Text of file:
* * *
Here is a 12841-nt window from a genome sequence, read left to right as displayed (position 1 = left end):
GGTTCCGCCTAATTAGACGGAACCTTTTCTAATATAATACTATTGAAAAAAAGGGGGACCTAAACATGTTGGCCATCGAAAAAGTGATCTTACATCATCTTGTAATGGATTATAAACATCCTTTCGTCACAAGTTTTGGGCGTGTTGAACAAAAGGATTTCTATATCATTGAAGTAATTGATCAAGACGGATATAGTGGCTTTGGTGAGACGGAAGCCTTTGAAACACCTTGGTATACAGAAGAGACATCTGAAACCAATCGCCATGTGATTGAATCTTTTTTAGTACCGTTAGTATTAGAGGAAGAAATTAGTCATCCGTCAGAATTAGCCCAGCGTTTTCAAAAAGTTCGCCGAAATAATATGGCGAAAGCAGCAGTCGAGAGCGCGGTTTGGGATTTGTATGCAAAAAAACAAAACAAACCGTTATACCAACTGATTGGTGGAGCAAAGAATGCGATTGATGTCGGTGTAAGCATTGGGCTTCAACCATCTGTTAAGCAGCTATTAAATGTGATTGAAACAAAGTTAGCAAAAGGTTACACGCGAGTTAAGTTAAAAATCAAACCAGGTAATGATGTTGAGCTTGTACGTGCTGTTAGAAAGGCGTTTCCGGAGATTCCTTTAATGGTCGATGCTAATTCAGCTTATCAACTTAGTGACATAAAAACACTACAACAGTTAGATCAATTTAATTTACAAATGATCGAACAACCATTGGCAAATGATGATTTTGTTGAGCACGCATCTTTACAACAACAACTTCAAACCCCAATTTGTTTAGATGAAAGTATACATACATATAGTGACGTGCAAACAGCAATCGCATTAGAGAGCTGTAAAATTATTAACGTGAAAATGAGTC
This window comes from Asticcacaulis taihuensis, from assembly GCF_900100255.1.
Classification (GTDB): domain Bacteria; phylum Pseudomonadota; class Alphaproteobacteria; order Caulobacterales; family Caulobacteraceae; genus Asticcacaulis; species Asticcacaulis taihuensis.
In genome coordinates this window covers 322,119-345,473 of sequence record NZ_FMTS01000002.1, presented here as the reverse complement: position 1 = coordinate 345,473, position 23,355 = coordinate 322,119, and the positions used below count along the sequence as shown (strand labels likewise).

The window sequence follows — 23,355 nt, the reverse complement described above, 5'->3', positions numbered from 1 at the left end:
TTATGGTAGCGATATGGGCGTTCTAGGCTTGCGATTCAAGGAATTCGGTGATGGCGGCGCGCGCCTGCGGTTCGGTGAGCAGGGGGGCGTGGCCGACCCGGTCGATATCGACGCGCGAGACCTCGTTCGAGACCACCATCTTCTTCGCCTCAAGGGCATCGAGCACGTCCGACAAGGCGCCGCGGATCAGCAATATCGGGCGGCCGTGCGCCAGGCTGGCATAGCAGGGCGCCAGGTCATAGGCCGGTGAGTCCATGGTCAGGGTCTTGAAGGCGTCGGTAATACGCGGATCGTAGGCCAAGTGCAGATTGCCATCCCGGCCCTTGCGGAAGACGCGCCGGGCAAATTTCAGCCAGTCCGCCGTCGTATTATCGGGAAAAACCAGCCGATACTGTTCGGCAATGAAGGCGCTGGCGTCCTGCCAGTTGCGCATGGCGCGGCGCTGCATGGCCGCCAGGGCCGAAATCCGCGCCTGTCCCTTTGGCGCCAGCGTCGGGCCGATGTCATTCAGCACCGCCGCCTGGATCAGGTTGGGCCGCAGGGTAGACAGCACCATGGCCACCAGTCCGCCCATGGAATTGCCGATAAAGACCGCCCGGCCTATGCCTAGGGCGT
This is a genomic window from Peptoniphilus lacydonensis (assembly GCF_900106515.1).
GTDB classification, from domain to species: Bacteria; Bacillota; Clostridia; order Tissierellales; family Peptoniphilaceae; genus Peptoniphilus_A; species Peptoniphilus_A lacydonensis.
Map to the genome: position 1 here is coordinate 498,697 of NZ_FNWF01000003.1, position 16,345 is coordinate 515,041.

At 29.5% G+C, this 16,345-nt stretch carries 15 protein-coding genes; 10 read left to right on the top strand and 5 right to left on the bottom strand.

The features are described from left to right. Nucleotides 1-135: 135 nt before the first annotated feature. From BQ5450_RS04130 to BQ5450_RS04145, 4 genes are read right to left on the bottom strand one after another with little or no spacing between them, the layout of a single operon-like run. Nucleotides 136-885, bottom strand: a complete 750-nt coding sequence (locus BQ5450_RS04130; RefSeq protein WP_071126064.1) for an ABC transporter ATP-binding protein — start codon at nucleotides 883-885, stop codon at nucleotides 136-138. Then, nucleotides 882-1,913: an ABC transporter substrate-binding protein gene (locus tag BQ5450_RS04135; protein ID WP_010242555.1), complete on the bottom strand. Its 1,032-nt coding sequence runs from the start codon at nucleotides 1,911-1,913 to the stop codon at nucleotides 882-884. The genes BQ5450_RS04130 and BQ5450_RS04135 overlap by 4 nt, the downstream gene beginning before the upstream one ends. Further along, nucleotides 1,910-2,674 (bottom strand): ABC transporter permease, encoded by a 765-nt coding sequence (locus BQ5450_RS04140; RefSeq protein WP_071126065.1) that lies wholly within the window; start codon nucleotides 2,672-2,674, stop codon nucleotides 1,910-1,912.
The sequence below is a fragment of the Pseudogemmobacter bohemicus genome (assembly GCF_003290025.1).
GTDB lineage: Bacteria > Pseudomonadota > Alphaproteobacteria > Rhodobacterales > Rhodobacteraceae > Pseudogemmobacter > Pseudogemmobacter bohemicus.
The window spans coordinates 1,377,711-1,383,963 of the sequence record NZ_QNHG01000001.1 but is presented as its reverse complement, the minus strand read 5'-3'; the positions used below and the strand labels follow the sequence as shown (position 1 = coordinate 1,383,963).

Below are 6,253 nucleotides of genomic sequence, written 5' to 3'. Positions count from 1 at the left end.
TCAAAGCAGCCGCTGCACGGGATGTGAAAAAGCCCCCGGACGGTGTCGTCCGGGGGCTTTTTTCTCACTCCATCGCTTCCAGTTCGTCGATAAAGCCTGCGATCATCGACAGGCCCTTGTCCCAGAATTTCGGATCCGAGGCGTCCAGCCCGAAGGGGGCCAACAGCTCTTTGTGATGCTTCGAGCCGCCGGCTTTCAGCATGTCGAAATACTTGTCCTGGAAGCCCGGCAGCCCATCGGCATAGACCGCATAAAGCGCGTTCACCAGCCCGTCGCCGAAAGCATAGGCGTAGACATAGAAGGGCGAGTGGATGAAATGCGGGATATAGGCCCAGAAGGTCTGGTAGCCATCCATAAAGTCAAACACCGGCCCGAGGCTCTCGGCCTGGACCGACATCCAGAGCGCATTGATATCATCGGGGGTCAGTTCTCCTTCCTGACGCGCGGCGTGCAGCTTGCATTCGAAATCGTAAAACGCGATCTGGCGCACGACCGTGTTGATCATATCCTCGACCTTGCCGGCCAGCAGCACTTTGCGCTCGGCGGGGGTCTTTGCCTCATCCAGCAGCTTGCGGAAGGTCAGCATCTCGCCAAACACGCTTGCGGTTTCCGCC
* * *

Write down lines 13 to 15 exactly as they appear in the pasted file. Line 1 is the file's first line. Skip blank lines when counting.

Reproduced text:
The sequence below is a fragment of the Pseudogemmobacter bohemicus genome (assembly GCF_003290025.1).
GTDB lineage: Bacteria > Pseudomonadota > Alphaproteobacteria > Rhodobacterales > Rhodobacteraceae > Pseudogemmobacter > Pseudogemmobacter bohemicus.
The window spans coordinates 1,377,711-1,383,963 of the sequence record NZ_QNHG01000001.1 but is presented as its reverse complement, the minus strand read 5'-3'; the positions used below and the strand labels follow the sequence as shown (position 1 = coordinate 1,383,963).